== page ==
Chicoms supplying intermediate range missiles to Saudis

Foreign Policy:
Jeff Stein of Newsweek has reported that "a well-placed intelligence source" has confirmed that Saudi Arabia purchased Chinese-made DF-21 ballistic missiles in 2007 -- apparently with the approval of the George W. Bush administration.

It's the first intelligence source to confirm, albeit anonymously, something that's long been rumored. It is a good bit of reporting -- and I say this not simply because Stein quotes me. If Saudi Arabia bought the missiles in 2007, it has taken a long time for a reporter to get a source to actually confirm the suspected sale. But the timing of the leak isn't surprising. Saudi Arabia is growing increasingly concerned about Iran, and over the past few years it has started talking a lot about its Strategic Missile Force. In the course of doing so, Riyadh has hinted that it has bought at least two new types of ballistic missiles -- one of which is possibly the medium-range DF-21, which, in China, comes in both conventional and nuclear flavors.

The Saudi Strategic Missile Force dates to the 1980s, when Prince Khalid bin Sultan -- then commander of the Air Defense Force -- traveled to China to purchase DF-3 missiles. The Dong Feng 3, or "East Wind 3," is also medium-range and nuclear-capable, but it uses liquid fuel and is not very mobile. So, many folks expected that the Saudis would eventually replace or augment it, either with another purchase from China or with one from Pakistan. In 1999, Prince Sultan, then the defense minister,visited Kahuta Research Laboratories in Pakistan, where A.Q. Khan was enriching uranium and building copies of North Korea's Nodong missile, which Pakistan calls the Ghauri. At the time, one U.S. administration official told the New York Times that the visit was "definitely eyebrow raising."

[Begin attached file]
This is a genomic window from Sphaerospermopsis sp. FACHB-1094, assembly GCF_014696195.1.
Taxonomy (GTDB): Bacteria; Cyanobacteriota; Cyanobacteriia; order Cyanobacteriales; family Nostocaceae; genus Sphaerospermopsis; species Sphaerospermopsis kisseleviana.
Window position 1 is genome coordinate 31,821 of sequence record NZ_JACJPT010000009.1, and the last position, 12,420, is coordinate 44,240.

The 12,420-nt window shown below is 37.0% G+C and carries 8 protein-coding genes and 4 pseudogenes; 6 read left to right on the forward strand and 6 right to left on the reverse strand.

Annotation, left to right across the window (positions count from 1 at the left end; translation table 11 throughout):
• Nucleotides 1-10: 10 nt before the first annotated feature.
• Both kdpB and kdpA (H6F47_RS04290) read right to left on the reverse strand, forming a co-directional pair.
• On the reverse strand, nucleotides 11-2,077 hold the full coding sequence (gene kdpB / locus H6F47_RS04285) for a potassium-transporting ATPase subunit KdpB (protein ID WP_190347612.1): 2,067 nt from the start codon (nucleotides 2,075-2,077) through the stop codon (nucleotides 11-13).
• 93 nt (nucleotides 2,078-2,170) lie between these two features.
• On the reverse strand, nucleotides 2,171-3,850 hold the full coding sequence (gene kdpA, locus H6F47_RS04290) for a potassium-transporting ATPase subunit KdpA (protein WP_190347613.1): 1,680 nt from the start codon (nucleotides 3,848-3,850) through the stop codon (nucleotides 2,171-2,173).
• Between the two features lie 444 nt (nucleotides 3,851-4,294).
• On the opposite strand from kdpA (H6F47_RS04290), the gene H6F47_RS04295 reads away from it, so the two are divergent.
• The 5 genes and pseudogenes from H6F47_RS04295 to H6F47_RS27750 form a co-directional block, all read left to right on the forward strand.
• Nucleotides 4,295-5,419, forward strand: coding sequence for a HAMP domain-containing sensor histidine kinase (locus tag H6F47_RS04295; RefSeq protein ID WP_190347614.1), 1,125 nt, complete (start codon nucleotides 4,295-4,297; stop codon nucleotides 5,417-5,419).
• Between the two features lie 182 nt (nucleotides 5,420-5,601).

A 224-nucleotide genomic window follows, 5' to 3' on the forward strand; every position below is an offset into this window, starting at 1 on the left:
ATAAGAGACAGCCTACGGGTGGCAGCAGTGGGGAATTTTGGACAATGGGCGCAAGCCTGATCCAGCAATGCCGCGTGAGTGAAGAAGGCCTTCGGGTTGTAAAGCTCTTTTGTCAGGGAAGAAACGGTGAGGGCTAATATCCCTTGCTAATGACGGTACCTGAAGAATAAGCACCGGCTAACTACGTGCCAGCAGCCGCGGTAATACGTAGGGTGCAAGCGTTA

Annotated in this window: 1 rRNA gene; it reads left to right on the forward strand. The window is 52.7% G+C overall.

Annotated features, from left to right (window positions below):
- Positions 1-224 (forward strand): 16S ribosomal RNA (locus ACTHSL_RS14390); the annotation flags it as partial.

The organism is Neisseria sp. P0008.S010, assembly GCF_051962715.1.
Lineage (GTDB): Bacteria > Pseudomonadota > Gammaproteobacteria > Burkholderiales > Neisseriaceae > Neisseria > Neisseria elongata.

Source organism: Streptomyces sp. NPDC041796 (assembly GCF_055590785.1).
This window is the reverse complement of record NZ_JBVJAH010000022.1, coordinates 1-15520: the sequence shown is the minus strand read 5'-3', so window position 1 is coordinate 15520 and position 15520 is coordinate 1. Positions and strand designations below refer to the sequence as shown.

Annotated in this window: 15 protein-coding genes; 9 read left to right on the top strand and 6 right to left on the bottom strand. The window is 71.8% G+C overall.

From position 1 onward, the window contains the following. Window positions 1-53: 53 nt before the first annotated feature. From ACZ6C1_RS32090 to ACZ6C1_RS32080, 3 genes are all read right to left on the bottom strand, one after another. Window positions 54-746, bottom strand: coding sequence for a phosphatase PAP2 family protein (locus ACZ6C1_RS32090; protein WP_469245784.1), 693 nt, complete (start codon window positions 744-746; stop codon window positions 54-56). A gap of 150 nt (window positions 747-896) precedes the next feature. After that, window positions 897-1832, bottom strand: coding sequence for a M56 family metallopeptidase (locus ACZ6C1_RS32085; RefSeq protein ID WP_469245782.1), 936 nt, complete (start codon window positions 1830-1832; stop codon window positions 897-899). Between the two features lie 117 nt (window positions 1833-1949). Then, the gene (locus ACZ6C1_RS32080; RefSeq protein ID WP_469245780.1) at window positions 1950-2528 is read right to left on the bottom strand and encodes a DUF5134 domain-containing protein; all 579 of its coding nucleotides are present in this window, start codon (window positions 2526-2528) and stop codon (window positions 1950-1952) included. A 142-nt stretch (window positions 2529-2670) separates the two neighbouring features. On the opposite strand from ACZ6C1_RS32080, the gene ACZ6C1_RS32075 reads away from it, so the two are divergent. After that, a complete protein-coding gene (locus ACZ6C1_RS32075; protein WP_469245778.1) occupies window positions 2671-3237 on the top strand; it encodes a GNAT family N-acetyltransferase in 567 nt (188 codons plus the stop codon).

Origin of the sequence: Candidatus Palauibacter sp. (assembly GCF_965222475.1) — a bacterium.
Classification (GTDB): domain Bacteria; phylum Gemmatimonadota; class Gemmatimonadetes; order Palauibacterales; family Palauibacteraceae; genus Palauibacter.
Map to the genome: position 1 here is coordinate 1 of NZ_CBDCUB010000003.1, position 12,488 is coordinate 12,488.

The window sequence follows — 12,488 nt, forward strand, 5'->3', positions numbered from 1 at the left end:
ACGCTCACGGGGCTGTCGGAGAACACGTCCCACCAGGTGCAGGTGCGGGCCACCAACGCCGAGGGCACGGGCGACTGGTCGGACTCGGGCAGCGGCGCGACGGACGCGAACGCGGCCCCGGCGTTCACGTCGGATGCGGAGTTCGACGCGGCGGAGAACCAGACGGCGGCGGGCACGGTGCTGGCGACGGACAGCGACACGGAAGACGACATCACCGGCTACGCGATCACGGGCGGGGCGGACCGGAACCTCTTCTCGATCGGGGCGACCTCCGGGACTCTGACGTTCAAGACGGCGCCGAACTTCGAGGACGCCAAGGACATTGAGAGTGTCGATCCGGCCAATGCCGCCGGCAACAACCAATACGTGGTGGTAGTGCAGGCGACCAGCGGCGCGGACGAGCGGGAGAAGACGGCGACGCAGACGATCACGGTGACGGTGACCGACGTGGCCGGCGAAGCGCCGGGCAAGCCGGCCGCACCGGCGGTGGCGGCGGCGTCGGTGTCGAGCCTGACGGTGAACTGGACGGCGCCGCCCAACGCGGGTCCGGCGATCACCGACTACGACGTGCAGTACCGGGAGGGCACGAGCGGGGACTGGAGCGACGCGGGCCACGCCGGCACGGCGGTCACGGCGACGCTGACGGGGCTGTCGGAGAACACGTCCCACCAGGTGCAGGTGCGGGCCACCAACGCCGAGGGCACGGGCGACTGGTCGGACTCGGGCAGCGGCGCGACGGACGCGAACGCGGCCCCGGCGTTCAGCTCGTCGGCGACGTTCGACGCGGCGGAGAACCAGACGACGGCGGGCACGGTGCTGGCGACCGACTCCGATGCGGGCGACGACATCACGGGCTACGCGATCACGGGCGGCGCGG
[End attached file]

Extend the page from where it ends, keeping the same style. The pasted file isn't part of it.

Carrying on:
A few years ago, Jonathan Scherck, a former U.S. intelligence contractor, published a book called Patriot Lost, alleging that China delivered new DF-21 ballistic missiles to Saudi Arabia in 2003-2004. (He has also written a thinly veiled screenplay.) Although Scherck occasionally veers toward the conspiratorial, he's believable when he sticks to what he knows. The book's passages about how the intelligence community monitors changes in missile deployments by tracking construction at bases and the shipping practices of certain Chinese proliferators struck me as informed. Some of his details are wrong, and Scherck clearly wrote the book from memory, which is a fragile thing. But the U.S. government is concerned enough that it's pursuing legal action to seize any money Scherck's made on the book and prevent its further distribution. He's not making all this up.
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There is much more.

This appears to be clearly aimed at offsetting threats from Iran which are very real.  The sales must have been known to US intelligence at the time they were made.  It is a further reflection that the Saudis do not want to have to rely on just the US for its defense.

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